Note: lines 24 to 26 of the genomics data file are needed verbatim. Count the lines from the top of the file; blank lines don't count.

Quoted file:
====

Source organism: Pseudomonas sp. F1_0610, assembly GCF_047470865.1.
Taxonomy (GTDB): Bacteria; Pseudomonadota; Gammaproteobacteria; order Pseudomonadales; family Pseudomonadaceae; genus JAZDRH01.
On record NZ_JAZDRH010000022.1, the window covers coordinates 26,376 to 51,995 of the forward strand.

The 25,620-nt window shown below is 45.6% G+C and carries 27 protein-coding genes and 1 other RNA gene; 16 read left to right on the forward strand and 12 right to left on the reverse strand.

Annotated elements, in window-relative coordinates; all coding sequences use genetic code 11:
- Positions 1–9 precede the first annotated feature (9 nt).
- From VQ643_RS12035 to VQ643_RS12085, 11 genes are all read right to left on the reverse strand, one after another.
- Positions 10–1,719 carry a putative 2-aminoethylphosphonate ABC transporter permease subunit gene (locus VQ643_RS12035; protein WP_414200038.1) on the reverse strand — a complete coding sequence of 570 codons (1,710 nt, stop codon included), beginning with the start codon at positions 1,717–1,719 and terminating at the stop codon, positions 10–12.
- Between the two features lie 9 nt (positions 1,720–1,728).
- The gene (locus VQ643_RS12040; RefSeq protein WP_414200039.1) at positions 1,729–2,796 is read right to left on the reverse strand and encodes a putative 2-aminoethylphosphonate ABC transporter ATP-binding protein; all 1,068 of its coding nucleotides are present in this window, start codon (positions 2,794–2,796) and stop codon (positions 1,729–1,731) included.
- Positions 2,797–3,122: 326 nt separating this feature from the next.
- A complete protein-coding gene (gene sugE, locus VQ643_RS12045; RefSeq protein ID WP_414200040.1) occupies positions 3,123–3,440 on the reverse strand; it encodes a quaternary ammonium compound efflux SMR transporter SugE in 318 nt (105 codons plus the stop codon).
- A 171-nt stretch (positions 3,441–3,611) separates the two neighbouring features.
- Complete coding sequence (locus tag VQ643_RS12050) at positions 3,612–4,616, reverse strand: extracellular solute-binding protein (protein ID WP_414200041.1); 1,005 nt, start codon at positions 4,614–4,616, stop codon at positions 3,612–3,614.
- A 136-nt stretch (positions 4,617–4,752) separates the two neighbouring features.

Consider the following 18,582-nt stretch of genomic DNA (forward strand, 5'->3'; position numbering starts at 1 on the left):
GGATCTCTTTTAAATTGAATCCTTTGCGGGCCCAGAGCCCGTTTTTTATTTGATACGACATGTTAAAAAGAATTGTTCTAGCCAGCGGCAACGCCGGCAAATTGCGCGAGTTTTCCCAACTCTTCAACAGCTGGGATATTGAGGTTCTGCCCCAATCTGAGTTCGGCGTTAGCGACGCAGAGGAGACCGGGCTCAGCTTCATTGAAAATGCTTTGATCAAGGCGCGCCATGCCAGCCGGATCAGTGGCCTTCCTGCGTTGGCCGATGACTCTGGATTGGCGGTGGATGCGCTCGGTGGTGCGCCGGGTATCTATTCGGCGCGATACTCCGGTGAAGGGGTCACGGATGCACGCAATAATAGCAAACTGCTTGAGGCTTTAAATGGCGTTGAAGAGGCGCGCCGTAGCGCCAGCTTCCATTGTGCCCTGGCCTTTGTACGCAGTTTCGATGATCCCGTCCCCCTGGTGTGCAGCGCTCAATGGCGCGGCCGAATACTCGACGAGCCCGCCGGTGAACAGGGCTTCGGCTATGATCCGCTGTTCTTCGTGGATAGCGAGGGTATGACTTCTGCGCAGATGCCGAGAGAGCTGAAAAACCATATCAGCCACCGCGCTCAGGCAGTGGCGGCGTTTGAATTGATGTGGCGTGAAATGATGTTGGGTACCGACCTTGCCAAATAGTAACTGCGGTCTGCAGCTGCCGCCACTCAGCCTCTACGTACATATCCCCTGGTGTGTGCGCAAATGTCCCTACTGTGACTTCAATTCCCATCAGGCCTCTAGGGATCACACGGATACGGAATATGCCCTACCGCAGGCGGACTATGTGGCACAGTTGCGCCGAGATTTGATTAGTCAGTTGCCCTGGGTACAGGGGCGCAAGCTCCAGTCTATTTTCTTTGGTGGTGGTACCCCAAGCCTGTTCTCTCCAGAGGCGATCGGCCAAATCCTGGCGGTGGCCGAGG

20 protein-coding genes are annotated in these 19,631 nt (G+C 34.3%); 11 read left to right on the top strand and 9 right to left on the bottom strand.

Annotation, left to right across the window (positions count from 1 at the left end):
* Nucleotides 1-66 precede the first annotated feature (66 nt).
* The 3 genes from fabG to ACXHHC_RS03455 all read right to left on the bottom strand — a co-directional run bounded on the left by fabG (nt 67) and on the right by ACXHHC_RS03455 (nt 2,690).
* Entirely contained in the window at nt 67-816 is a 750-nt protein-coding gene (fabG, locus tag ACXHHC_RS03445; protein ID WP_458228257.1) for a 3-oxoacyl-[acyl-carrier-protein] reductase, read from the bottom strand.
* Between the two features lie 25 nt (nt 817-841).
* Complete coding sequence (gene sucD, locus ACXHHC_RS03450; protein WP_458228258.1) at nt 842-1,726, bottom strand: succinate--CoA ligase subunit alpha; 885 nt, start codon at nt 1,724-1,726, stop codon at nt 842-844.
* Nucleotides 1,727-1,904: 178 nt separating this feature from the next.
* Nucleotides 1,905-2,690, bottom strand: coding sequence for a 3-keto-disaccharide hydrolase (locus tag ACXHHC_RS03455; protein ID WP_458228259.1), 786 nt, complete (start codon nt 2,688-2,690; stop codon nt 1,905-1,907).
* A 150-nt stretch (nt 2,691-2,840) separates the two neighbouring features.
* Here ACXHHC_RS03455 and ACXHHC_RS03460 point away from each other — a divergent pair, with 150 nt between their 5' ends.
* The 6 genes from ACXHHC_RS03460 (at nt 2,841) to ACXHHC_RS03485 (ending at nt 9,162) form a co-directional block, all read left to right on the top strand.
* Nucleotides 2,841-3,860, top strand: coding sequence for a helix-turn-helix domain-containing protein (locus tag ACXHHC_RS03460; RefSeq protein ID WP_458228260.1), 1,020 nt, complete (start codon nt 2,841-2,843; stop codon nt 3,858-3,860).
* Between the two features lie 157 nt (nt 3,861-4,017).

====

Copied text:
* Complete coding sequence (gene sucD, locus ACXHHC_RS03450; protein WP_458228258.1) at nt 842-1,726, bottom strand: succinate--CoA ligase subunit alpha; 885 nt, start codon at nt 1,724-1,726, stop codon at nt 842-844.
* Nucleotides 1,727-1,904: 178 nt separating this feature from the next.
* Nucleotides 1,905-2,690, bottom strand: coding sequence for a 3-keto-disaccharide hydrolase (locus tag ACXHHC_RS03455; protein ID WP_458228259.1), 786 nt, complete (start codon nt 2,688-2,690; stop codon nt 1,905-1,907).